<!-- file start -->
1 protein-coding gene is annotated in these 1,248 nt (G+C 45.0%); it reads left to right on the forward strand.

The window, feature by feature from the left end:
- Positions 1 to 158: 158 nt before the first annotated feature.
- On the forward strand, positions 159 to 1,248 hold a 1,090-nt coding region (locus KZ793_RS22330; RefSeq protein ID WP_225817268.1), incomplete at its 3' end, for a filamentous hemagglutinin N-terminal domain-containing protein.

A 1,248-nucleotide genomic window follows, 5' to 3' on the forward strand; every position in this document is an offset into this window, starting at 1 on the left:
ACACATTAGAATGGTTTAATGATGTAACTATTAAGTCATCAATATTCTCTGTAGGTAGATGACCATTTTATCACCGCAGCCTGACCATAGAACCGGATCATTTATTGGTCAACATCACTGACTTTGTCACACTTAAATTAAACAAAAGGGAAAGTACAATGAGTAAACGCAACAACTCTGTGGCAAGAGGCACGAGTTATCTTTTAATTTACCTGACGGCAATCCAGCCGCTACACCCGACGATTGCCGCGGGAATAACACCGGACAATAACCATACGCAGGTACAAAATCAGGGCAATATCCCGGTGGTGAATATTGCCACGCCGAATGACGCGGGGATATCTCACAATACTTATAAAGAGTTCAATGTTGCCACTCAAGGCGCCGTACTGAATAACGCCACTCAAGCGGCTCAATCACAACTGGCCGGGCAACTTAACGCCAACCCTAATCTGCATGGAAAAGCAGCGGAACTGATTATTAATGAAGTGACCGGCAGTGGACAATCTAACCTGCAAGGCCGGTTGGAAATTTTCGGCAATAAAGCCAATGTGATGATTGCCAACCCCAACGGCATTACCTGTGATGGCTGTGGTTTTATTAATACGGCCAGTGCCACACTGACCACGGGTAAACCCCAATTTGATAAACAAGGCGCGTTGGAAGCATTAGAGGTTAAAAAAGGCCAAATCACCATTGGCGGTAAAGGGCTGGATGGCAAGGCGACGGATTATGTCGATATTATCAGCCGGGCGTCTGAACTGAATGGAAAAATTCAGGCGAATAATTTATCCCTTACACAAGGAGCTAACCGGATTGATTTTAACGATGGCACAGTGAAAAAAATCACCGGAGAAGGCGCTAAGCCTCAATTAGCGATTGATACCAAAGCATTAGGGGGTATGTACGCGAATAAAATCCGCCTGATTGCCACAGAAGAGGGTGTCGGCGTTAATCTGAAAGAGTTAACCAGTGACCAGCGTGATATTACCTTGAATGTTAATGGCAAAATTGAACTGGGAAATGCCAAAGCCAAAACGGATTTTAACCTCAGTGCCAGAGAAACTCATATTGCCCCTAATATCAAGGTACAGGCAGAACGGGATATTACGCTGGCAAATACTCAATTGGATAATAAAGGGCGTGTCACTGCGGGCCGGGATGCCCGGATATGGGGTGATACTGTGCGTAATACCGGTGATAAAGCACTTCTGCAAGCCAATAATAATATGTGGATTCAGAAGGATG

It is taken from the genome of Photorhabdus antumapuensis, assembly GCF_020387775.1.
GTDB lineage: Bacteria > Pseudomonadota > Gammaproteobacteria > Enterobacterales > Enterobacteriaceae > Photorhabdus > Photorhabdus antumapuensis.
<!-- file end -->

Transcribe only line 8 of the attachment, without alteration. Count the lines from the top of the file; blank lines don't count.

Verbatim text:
GTDB lineage: Bacteria > Pseudomonadota > Gammaproteobacteria > Enterobacterales > Enterobacteriaceae > Photorhabdus > Photorhabdus antumapuensis.